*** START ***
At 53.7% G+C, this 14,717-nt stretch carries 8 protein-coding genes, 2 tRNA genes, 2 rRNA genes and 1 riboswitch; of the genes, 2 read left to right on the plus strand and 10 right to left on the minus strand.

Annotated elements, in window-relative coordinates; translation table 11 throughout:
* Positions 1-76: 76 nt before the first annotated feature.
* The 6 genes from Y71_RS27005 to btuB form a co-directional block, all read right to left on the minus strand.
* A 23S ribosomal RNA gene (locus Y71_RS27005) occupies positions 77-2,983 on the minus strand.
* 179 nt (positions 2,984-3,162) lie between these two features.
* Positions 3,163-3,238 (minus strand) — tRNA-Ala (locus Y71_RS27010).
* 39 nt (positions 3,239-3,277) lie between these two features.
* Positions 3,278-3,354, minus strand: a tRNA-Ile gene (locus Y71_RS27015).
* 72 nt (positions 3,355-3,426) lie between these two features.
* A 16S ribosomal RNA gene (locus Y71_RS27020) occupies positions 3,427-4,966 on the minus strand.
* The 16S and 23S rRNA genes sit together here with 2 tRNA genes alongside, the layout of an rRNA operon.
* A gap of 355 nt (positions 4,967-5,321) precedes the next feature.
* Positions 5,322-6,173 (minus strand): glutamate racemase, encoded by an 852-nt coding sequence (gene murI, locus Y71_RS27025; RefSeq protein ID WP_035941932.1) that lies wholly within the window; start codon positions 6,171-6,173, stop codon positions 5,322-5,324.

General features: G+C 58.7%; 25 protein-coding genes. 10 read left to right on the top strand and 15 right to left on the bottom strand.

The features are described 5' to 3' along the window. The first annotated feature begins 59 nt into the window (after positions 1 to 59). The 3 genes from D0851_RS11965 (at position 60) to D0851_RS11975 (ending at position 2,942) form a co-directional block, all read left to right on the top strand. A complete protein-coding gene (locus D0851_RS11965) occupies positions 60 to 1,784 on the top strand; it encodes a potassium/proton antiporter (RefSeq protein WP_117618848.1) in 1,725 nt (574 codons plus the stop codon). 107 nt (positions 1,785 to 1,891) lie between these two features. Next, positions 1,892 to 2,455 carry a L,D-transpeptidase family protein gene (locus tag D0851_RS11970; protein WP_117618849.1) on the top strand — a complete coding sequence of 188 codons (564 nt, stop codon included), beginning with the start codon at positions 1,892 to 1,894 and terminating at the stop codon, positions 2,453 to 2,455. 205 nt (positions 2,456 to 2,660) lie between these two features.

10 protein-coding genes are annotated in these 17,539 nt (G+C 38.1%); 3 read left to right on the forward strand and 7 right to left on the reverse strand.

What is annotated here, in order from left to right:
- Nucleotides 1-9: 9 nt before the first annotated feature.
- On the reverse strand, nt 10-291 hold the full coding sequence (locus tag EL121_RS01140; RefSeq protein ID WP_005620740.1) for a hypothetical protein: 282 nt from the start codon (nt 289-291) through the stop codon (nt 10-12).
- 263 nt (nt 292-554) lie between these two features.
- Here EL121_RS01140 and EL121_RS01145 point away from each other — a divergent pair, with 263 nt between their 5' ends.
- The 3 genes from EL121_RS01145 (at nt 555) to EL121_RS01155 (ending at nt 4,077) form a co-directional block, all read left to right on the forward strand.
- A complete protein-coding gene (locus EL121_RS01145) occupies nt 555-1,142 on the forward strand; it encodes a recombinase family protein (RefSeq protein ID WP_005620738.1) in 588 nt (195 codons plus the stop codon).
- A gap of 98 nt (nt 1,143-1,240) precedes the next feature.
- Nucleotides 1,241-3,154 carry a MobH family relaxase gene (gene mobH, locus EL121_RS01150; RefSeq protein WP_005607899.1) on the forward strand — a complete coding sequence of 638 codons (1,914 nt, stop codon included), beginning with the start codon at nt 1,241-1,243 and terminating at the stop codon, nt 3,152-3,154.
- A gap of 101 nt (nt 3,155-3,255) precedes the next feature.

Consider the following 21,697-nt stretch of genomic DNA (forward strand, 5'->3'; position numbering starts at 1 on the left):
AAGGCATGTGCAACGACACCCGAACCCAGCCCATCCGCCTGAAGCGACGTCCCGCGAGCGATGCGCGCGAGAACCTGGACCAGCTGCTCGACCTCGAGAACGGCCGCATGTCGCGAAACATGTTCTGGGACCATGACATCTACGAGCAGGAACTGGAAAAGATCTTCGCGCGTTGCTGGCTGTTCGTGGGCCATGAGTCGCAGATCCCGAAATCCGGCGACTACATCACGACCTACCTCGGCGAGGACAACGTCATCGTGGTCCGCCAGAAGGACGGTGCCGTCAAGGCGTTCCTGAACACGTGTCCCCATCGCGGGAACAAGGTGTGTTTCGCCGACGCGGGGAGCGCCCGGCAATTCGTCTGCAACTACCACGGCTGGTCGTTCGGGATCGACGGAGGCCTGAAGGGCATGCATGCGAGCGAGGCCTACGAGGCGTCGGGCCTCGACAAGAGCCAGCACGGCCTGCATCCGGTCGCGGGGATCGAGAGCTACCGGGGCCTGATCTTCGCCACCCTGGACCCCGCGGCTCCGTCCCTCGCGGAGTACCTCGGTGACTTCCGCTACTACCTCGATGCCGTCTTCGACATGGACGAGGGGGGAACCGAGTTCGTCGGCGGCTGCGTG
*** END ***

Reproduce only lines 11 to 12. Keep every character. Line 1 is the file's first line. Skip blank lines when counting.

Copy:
* A 16S ribosomal RNA gene (locus Y71_RS27020) occupies positions 3,427-4,966 on the minus strand.
* The 16S and 23S rRNA genes sit together here with 2 tRNA genes alongside, the layout of an rRNA operon.